SMART originated from IBM's Predictive Failure Analysis technology. They broke failure into predictable and unpredictable (obviously it's hard to develop hardware for unpredictable failures such as a logic component frying). However, IBM (and other manufacturers) decided that there were enough gradually degrading problems with detectable warning sign to warrant creating some early warning tech.

The most common error reporting methods are among the following:

  • Head Flying Height: A downward trend in flying height will often presage a head crash.
  • Number of Remapped Sectors: If the drive is remapping many sectors due to internally-detected errors, this can mean the drive is starting to go.
  • ECC Use and Error Counts: The number of errors encountered by the drive, even if corrected internally, often signal problems developing with the drive. The trend is in some cases more important than the actual count.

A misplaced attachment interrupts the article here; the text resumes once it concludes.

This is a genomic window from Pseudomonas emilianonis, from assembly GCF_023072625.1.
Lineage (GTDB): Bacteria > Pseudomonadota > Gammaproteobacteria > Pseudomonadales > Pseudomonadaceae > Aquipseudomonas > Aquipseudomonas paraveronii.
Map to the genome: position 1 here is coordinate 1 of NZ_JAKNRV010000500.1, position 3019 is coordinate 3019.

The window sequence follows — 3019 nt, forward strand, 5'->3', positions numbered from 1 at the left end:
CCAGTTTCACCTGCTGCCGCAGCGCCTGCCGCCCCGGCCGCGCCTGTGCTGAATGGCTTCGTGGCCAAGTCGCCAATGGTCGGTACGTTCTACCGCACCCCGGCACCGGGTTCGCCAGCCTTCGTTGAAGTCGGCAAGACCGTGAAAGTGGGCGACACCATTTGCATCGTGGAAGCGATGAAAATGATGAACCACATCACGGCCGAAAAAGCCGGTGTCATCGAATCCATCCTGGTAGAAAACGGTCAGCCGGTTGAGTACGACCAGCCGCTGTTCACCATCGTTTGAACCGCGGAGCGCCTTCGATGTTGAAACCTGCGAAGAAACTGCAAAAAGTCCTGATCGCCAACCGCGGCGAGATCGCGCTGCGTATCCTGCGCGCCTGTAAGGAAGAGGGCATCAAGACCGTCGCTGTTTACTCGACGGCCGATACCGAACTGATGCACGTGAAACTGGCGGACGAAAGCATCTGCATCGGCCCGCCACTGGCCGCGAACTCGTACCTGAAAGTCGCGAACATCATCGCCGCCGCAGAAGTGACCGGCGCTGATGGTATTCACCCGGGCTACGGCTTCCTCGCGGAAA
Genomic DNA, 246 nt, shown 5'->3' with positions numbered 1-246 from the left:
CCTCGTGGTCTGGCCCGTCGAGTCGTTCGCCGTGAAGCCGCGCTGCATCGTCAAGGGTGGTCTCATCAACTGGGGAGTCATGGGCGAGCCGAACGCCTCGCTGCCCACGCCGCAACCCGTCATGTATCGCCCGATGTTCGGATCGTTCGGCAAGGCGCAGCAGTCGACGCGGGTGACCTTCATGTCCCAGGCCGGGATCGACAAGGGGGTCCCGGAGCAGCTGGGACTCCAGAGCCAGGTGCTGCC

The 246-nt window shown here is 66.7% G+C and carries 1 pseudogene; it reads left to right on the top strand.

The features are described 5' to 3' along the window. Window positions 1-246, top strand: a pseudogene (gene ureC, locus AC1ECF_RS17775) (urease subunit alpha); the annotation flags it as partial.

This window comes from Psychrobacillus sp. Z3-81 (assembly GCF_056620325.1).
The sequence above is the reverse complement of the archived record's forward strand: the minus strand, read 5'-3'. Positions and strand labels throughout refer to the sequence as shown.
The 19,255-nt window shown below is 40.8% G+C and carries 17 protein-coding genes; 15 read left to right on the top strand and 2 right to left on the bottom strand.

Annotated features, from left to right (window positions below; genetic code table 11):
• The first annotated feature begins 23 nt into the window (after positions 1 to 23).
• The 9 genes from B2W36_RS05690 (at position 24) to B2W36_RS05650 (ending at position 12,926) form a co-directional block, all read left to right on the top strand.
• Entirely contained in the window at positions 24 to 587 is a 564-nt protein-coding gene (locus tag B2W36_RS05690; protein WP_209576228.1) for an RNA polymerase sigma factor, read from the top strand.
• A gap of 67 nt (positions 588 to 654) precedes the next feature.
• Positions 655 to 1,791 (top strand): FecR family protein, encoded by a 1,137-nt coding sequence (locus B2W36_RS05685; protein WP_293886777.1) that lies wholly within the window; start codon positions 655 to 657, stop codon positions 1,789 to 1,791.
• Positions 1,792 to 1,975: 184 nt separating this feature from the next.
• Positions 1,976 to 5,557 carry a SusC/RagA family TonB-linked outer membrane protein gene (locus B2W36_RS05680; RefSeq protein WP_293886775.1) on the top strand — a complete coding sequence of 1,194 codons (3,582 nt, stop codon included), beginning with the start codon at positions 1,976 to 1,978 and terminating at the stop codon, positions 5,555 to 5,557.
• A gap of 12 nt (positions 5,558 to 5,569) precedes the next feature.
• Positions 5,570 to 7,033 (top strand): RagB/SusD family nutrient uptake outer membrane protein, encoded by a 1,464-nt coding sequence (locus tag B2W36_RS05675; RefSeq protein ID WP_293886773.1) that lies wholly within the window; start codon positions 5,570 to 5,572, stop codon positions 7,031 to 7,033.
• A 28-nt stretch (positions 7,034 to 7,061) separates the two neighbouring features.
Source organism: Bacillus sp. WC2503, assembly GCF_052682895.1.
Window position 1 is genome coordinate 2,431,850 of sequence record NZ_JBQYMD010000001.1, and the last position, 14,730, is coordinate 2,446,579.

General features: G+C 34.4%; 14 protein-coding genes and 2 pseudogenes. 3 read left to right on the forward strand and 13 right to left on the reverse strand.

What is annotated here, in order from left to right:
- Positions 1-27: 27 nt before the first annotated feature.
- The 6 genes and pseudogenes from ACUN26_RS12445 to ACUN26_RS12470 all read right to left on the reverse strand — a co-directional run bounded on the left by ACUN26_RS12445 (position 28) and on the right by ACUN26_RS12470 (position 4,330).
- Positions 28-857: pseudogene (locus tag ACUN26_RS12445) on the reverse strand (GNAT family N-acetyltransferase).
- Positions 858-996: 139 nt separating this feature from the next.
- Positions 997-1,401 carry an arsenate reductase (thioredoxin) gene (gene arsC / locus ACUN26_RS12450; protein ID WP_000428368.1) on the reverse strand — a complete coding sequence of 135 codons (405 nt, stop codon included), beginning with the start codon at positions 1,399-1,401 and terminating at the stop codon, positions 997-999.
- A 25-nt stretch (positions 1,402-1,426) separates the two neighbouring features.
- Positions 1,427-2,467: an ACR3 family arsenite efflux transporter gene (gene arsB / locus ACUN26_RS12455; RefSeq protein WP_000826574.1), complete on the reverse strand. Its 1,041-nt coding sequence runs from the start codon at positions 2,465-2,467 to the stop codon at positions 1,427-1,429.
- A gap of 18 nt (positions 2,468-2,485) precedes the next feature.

• Spin-Up Time: Changes in spin-up time can reflect problems with the spindle motor.
  • Temperature: Increases in drive temperature often signal spindle motor problems.
  • Data Throughput: Reduction in the transfer rate of the drive can signal various internal problems.

In order to use S.M.A.R.T. one must have an IDE hard drive that supports it. Most major manufacturers today produce SMART capable drives. In most cases one's BIOS will support smart, but even if it doesn't there are SMART aware utilities that can monitor these conditions.

The hard drive itself will analyze the SMART conditions and if values fall out of tolerance ranges, or trends are too strong, the drive will flag an alert condition in a SMART status register.

The above list is a direct quote and much of the information comes from:
Kozierok, Charles. The PC Guide, "Self-Monitoring Analysis and Reporting Technology (SMART)," <>, April 17, 2001.